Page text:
But the signs of the direction in which she is heading are encouraging. "He (Tony Roche) worked on my overall game with a special emphasis on the serve and volley," she said. The net might soon welcome a brand new visitor, but we must give her time. Gaining the points will become tougher, with the bonus points having bid their final goodbye. Though not Davenportian of yesteryear, her footwork is far from opponent wearying. With a sharp rise in neck-cracking six-foot somethings in the WTA Tour, her five-foot seven-inch frame might not make her serve a weapon of opponent destruction, but it should make her on-court movement simpler.

While Sania will look to slowly recover from the post-honeymoon hangover, the real solidity of her marriage with top-class tennis will be tested this year. She will be more than aware of her flaws, and with a brilliant coach like Tony Roche and a bit of warming up with Roger Federer, who knows a thing or two about climbing up, her first step has finished on the right note, but it will take time for the racket strings to fully soak-in the lessons learnt.

SOME EAGER pens and mikes have already embarked on the task of dismissing the Sania phenomenon as a one-year wonder, one just hopes that she makes-do with a bit of chipping and a dash of smoothening, instead of sculpting a totally new game. She should continue going for those winners, which are as delightfully outrageous as her statements on winning a Grand Slam. She should continue making those statements in press conferences that take eyebrows up sky kissing distance. ("If you put ifs and buts together my aunt would have been my uncle. There's nothing you can do. It's a match and I just have to put it behind me," is one such example. Wonder what Navjot Sidhu will make of this.) She should continue believing that being aggressive and going for the winners are her best shots at winning, but should understand that volleys, drop shots and the like would only help her cause. Most importantly, no amount of battering or learning should take away the raw aggression and sheer audacity that has characterised Sania Mirza.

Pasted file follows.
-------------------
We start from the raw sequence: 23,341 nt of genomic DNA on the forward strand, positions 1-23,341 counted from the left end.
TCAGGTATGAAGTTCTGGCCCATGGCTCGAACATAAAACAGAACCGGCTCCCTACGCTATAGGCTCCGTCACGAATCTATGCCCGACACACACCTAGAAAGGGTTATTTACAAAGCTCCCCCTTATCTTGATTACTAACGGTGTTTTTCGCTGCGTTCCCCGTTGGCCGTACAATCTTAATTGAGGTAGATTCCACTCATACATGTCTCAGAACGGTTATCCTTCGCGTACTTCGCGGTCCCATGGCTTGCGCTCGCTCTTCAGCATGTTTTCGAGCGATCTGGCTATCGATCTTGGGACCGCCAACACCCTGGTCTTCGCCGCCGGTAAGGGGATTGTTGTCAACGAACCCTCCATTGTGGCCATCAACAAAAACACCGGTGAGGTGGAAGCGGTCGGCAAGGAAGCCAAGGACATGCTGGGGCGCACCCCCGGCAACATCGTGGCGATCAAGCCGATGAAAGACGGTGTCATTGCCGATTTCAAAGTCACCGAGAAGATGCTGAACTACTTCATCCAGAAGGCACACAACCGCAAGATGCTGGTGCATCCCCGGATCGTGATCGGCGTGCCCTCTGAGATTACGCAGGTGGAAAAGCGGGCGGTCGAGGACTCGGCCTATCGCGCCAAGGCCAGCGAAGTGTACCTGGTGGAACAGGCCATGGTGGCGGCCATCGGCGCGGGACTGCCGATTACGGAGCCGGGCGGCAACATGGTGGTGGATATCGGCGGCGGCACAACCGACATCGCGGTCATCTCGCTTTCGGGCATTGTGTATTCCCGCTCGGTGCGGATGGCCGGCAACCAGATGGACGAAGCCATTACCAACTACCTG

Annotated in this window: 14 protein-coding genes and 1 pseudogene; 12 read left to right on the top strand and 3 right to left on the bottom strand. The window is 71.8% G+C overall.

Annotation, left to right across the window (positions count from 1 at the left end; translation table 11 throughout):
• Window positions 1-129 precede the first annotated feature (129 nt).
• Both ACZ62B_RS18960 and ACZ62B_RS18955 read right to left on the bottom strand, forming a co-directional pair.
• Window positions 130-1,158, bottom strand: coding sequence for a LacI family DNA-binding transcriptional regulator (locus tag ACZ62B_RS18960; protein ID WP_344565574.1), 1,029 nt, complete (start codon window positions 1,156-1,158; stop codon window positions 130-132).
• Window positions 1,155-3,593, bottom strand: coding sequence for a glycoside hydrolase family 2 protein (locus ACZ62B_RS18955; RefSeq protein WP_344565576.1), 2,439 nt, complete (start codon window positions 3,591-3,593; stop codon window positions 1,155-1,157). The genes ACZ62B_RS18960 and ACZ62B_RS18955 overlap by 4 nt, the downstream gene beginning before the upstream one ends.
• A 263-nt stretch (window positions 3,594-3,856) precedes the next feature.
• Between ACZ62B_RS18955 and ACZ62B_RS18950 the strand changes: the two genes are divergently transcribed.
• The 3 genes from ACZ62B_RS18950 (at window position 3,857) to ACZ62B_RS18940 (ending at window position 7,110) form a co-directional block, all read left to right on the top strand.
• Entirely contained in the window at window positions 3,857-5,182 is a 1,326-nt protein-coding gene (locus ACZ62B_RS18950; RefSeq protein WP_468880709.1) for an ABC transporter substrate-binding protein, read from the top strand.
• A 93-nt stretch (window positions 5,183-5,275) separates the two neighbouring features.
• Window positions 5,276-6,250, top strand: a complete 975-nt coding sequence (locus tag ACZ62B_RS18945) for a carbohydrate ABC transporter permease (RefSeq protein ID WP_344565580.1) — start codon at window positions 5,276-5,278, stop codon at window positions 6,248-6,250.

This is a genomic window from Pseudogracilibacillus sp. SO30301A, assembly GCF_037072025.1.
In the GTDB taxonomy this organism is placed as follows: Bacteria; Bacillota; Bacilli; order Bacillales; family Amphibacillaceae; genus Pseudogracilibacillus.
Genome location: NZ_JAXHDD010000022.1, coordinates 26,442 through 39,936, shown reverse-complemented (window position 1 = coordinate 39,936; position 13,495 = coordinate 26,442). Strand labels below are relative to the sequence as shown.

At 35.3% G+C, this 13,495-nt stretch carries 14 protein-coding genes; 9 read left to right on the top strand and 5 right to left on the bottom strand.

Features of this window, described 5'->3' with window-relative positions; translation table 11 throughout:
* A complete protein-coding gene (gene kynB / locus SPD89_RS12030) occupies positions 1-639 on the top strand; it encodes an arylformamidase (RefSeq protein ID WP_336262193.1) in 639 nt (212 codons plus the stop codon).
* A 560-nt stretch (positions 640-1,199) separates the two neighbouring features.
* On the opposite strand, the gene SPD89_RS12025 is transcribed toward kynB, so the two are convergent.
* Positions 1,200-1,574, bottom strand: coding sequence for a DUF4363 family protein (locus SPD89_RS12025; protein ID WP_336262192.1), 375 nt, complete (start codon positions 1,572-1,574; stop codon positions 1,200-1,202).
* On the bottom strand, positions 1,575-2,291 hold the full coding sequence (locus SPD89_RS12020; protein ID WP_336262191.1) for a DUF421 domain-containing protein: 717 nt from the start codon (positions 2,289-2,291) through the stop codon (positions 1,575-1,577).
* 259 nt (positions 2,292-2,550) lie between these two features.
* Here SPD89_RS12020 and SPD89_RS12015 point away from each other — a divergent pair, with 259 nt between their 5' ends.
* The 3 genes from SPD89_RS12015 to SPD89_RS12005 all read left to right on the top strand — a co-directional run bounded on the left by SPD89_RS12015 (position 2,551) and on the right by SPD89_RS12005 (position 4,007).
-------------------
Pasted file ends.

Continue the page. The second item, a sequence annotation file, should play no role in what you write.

The first Grand Slam and the first month of the tennis calendar is history. Inside every tennis fan, lies a thirst, which only Sania's racket can quench. If the jump from the 900s to the 30s was massive, then aiming at the top-20 or top-10 is simply mammoth. But for someone who has made it a habit of becoming the first Indian woman in almost every aspect of women's tennis, she could well become the first Indian woman to survive the post-honeymoon blues and come out forming a whole new bond with her game.

Already a Padma Shri SANIA MIRZA recently became the youngest person to be honoured with the Padma Shri. She will endorse six products in a year and strictly only 30 days have been set aside for the same.




After claiming a Wimbledon crown at the age of 17, in 2004, only another Grand Slam would have satisfied Sharapova in 2005. But a chest injury and the sudden resurgence of the Williams sisters, Lindsay Davenport, Mary Pierce and Belgians Justine Henin-Hardenne and Kim Clijsters, resulted in her failing to make any of the Grand Slam finals. She did have a brief stint as No.1. Small consolation.


After reaching a heady fourth spot in the rankings in 2002, Dokic almost disappeared from the scene, owing to injuries, nationality switches and personal turmoil, which resulted in her separating from her father Damir Dokic. She lost in the first round of the 2006 Australian Open, but not before her father threatened to kidnap her and nuke Australia.


He served his way to a US Open win in 2003, but that was before the Roger Federer cyclone hit men's tennis. Federer had no trouble sorting out Roddick's game, which desperately requires more dimension, besides the deadly serve and forehand. To his credit, he reached the 2004 and 2005 Wimbledon finals, but otherwise, nothing to hit home about.